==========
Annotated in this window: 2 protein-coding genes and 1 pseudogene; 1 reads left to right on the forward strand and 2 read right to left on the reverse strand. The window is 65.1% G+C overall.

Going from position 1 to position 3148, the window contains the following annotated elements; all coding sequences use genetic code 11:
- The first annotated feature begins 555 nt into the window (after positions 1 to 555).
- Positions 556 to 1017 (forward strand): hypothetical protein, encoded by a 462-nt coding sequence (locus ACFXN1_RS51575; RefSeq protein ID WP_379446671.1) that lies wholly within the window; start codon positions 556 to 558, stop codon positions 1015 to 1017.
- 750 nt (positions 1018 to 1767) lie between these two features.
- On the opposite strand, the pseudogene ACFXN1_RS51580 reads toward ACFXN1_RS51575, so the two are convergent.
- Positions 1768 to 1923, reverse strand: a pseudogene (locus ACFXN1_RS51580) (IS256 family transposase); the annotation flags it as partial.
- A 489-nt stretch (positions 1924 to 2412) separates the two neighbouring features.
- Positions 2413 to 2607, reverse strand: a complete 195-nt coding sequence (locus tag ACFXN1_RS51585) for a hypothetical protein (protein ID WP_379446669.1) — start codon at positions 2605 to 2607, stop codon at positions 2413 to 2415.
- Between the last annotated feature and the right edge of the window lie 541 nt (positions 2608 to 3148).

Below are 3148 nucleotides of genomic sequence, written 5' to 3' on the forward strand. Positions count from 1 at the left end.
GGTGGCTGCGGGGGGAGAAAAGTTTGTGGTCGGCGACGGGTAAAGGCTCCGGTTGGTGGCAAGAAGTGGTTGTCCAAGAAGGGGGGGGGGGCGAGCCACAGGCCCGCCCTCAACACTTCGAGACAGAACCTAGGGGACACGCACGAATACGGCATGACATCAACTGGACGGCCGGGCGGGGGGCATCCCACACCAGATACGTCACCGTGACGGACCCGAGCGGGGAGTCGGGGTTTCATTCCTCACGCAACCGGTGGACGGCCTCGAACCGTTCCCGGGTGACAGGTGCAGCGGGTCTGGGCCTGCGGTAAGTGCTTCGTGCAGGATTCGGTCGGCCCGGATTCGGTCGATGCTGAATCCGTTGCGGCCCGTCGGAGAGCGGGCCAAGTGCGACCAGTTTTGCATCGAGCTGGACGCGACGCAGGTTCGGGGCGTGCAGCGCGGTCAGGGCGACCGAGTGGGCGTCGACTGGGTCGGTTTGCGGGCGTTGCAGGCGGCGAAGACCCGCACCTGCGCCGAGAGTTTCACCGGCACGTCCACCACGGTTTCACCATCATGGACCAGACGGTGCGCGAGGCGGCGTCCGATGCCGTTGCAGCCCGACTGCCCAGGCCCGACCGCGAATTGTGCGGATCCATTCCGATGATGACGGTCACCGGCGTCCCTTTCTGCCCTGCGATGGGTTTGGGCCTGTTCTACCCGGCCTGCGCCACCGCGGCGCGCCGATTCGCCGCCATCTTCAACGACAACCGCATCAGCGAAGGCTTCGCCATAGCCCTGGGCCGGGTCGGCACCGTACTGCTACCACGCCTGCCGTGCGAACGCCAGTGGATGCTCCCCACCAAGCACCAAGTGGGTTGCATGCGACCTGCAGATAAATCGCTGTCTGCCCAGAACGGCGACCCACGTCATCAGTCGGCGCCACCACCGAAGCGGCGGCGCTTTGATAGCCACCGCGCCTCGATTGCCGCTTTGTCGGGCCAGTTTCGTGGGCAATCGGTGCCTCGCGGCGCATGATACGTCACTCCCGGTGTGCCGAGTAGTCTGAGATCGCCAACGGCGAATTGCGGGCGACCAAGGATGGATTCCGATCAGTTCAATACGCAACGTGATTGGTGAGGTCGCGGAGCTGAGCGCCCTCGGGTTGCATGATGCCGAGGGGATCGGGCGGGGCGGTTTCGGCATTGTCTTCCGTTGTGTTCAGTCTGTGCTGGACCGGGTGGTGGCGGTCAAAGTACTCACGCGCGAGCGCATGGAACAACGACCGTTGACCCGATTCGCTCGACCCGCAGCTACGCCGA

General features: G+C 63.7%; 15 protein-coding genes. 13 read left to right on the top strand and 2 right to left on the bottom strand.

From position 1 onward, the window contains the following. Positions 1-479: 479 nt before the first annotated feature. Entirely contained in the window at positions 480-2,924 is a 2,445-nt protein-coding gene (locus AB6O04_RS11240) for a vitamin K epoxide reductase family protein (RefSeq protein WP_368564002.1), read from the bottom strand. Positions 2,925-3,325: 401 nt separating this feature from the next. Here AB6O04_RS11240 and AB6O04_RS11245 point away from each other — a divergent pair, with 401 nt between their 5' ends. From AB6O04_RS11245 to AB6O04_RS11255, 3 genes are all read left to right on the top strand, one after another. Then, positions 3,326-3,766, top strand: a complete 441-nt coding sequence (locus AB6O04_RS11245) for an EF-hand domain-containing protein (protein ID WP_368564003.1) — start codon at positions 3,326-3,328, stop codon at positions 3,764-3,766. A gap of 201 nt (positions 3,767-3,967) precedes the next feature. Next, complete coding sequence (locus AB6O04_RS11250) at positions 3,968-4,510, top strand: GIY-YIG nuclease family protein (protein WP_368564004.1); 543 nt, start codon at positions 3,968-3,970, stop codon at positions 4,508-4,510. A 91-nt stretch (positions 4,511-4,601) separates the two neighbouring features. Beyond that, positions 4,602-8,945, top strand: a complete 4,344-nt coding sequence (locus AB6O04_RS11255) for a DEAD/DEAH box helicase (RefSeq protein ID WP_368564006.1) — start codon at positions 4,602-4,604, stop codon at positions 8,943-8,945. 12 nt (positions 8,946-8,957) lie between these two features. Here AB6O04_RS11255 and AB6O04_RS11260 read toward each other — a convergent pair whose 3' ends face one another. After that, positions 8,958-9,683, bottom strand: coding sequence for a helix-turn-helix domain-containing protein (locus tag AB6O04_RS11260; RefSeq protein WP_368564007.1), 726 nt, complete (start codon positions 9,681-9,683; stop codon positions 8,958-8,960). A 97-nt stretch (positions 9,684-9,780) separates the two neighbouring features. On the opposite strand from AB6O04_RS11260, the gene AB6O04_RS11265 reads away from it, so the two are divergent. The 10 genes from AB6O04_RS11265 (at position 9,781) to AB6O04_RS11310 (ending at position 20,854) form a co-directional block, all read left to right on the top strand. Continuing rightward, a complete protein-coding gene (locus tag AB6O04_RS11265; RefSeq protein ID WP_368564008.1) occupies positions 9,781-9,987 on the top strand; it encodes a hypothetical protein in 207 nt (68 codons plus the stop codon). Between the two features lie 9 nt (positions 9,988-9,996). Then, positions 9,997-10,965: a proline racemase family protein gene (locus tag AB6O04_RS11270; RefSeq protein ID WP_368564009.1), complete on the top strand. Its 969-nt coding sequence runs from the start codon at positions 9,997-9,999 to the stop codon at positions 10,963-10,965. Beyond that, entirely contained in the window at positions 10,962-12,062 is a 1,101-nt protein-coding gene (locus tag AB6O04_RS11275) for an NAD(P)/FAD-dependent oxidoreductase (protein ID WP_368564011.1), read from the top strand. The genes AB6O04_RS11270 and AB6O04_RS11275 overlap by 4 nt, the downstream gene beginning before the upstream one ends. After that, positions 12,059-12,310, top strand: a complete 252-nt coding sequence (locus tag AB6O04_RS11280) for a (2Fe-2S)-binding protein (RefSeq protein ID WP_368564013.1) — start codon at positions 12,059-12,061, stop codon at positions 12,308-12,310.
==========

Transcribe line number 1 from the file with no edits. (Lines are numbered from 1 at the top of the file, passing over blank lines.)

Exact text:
Annotated in this window: 2 protein-coding genes and 1 pseudogene; 1 reads left to right on the forward strand and 2 read right to left on the reverse strand. The window is 65.1% G+C overall.